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Medicaid at 50: Covering 1 in 5

Phyllis Martin-Hopson said Medicaid programs have been a great help to her mother, Nancy Martin. Photo by Audra Melton.

By Ann Hardie

Nancy Martin, an 82-year-old Decatur resident who has had multiple strokes, is grateful for many things. Among them are the nursing aide who comes in the morning to help her get dressed and the van that takes her to an adult day care center, where she is president of the Red Hat Society, a social group.

Martin’s eight children are grateful that their mother, who now uses a wheelchair, can maintain some independence so they can continue to work.

The entire family is grateful for Medicaid, the federal-state health care program celebrating its 50th anniversary in July. Medicaid pays most of the cost for the aide and other services Martin receives.

“My mother would be in a different situation, my entire family would be in a different situation, without Medicaid,” said Martin’s daughter Phyllis Martin-Hopson, 54, a dialysis technician. “Because of Medicaid, my mom is as alert and happy as ever.”

Medicaid is providing a lifeline to 1.8 million Georgians—the state’s poorest and most vulnerable citizens—and has evolved over time to fill gaps in the health care system.

“Medicaid serves as an effective resource for one out of every five Georgians who might otherwise be without access to health coverage,” said Greg Tanner, state director of AARP Georgia.

AARP has long advocated for adequate funding to provide services for the aging in the state.

Georgia relies on federal funding for about two-thirds of its $13 billion Medicaid budget, which covers health care for people who are blind, disabled or elderly. Services for people in those categories account for about 54 percent of the budget, making the program the main source of long-term care for the state’s older residents.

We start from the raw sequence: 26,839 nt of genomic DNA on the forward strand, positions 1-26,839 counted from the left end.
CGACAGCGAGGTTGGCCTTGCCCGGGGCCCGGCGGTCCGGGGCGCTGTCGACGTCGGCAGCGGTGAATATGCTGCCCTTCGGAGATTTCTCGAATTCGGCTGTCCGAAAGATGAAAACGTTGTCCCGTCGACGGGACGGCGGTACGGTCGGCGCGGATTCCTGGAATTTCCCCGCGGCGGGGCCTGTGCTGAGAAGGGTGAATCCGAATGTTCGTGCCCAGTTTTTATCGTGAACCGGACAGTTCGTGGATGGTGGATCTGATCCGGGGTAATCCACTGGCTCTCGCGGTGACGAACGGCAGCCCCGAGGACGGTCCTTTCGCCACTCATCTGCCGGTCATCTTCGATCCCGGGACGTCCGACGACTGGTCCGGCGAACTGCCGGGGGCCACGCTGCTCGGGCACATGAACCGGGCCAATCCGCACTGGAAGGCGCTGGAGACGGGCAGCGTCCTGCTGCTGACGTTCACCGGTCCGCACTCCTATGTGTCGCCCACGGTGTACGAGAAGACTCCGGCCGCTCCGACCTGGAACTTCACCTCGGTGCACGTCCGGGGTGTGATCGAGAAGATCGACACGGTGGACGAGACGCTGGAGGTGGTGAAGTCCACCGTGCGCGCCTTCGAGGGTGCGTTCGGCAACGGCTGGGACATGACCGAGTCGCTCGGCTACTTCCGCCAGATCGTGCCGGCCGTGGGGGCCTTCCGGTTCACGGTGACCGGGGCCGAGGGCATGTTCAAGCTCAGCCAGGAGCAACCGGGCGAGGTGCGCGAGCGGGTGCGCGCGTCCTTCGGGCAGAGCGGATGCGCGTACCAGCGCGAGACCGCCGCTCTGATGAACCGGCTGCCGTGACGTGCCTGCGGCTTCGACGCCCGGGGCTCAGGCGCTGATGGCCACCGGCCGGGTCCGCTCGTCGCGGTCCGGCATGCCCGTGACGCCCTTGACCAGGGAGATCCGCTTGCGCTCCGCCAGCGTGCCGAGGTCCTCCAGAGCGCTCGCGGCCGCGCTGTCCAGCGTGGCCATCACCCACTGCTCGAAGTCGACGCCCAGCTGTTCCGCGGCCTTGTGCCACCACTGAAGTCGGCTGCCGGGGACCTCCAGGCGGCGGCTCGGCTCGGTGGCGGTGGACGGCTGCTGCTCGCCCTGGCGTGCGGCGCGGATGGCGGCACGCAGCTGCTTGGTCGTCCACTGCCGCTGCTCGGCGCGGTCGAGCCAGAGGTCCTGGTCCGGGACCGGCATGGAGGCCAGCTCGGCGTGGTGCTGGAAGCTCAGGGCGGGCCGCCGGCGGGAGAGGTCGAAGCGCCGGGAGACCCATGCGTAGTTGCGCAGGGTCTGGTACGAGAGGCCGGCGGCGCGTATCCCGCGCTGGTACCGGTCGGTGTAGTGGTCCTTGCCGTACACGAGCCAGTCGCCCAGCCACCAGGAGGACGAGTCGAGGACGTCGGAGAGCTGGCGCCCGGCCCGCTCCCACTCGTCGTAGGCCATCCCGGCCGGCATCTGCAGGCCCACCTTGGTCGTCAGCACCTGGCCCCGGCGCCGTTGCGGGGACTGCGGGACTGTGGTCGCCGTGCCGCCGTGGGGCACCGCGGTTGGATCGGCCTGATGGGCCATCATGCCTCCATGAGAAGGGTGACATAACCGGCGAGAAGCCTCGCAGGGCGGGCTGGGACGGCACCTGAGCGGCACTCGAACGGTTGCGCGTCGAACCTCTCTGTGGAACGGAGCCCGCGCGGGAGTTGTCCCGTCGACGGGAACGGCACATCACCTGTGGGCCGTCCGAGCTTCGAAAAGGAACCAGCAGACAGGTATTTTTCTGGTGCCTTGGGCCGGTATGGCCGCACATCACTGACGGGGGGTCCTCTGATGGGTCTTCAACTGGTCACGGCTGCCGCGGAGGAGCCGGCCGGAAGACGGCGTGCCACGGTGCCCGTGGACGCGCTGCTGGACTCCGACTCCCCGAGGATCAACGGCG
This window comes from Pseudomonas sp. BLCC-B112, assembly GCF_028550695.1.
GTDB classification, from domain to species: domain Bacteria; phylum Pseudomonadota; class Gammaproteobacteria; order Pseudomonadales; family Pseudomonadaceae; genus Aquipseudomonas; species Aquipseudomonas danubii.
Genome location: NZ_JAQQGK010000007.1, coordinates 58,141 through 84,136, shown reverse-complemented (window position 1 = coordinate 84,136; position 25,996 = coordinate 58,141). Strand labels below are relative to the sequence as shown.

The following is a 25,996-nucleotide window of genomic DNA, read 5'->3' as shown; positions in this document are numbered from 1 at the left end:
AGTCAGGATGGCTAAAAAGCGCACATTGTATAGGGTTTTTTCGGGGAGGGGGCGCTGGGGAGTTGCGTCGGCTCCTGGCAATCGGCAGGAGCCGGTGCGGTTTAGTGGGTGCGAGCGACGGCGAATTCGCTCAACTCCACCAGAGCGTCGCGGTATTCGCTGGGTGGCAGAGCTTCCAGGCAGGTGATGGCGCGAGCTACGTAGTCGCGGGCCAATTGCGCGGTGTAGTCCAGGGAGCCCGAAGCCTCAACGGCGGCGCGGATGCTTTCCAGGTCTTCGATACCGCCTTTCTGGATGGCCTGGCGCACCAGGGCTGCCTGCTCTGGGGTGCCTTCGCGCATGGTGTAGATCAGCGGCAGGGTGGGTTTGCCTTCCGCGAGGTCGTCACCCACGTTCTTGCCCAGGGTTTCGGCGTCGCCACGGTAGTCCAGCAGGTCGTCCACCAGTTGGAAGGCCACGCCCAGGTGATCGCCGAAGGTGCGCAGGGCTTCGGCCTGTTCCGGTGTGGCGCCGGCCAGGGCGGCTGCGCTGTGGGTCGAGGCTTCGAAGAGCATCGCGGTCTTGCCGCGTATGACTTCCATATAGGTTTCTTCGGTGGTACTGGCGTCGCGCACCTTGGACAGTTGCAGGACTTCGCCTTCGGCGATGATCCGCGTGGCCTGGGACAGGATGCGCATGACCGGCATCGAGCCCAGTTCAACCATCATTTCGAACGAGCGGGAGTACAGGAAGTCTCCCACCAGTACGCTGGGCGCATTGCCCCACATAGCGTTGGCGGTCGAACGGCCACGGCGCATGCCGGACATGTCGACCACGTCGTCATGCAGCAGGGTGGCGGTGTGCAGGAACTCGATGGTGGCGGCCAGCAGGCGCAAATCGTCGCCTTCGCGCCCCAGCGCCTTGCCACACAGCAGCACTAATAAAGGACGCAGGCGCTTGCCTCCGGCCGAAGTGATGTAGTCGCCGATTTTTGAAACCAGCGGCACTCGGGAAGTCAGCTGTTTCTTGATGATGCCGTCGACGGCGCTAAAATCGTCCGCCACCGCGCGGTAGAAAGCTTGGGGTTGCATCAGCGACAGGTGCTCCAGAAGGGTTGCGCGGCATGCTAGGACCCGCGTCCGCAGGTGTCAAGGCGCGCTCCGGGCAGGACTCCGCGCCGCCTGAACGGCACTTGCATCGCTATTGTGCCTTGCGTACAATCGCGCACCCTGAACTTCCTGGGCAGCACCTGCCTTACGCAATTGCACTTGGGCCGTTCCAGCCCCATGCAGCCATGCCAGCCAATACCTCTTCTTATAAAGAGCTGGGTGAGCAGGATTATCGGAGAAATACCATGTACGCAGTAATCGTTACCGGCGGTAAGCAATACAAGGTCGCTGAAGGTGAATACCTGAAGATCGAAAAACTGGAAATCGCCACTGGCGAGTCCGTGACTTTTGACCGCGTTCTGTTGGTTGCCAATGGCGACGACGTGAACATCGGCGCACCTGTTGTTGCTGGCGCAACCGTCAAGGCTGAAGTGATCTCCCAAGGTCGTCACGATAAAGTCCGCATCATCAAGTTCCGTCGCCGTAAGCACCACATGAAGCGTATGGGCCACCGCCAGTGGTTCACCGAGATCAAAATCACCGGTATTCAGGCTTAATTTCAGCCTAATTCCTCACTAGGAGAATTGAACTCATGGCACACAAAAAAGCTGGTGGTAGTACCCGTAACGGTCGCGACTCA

Almost three-quarters of residents of the state’s 350 skilled nursing facilities rely on Medicaid.

“Without this important safety net, we would have a great number of this very vulnerable population without any place to go,” said Jon Howell, president and CEO of the Georgia Health Care Association, representing many of the state’s nursing homes and other long-term care facilities.

Demand outpaces dollars
Long-term care services have shifted as the state has allocated more Medicaid dollars to home- and community-based services, such as transportation, bathing and adult day care, designed to keep Georgians living at home. These services are far less costly than skilled nursing care.

Given the state’s rapidly aging population—the number of Georgians 60 and older is expected to increase by 66 percent in the next 15 years—the demand for community-based services has consistently outpaced the dollars to pay for them.

About 26,000 people are receiving home- and community-based services, with a waiting list of 1,400, according to the state agency overseeing Medicaid.

“Medicaid is a driver of the movement toward noninstitutional care for long-term care services,” said Tim Sweeney, deputy director of policy at the Georgia Budget & Policy Institute, a nonpartisan organization. “Certainly a lot of advocates think the change isn’t happening fast enough, but that doesn’t mean it isn’t going in that direction.”

One issue that has not gotten any traction in the General Assembly is expanding Medicaid eligibility to cover thousands of uninsured people who make too much to qualify for the program but may not be able to afford to purchase private health insurance.

Close to 300,000 Georgians would be covered if the state were to expand Medicaid under provisions of the Affordable Care Act, according to a recent study by the Kaiser Family Foundation. Of those, about half would be between 45 and 64, according to an analysis by Families USA, an advocacy group.

Federal funds would pay the full cost of covering those added by the expansion, declining to 90 percent by 2020.

Ann Hardie is a writer living in Atlanta.


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